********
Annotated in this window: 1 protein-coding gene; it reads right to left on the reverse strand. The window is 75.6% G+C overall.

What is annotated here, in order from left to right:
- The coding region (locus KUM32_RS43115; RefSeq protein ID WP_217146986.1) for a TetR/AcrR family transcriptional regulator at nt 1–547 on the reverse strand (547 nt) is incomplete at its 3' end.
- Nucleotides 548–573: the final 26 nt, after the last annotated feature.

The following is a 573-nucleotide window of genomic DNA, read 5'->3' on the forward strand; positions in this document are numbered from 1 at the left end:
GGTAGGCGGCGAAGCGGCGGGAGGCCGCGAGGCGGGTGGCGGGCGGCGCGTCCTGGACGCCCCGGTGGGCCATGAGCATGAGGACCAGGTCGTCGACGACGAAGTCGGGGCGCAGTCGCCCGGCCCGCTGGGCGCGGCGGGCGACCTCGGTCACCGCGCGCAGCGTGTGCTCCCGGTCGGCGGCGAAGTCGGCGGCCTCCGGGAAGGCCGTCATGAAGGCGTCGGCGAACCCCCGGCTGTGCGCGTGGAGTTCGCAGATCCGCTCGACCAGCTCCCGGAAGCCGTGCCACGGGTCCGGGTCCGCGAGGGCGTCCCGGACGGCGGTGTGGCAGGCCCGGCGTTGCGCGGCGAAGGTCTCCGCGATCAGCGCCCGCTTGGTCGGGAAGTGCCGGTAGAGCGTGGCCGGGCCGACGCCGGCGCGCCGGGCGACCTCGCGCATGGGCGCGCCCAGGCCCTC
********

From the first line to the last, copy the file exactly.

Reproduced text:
Annotated in this window: 1 protein-coding gene; it reads right to left on the reverse strand. The window is 75.6% G+C overall.

What is annotated here, in order from left to right:
- The coding region (locus KUM32_RS43115; RefSeq protein ID WP_217146986.1) for a TetR/AcrR family transcriptional regulator at nt 1–547 on the reverse strand (547 nt) is incomplete at its 3' end.
- Nucleotides 548–573: the final 26 nt, after the last annotated feature.

The following is a 573-nucleotide window of genomic DNA, read 5'->3' on the forward strand; positions in this document are numbered from 1 at the left end:
GGTAGGCGGCGAAGCGGCGGGAGGCCGCGAGGCGGGTGGCGGGCGGCGCGTCCTGGACGCCCCGGTGGGCCATGAGCATGAGGACCAGGTCGTCGACGACGAAGTCGGGGCGCAGTCGCCCGGCCCGCTGGGCGCGGCGGGCGACCTCGGTCACCGCGCGCAGCGTGTGCTCCCGGTCGGCGGCGAAGTCGGCGGCCTCCGGGAAGGCCGTCATGAAGGCGTCGGCGAACCCCCGGCTGTGCGCGTGGAGTTCGCAGATCCGCTCGACCAGCTCCCGGAAGCCGTGCCACGGGTCCGGGTCCGCGAGGGCGTCCCGGACGGCGGTGTGGCAGGCCCGGCGTTGCGCGGCGAAGGTCTCCGCGATCAGCGCCCGCTTGGTCGGGAAGTGCCGGTAGAGCGTGGCCGGGCCGACGCCGGCGCGCCGGGCGACCTCGCGCATGGGCGCGCCCAGGCCCTC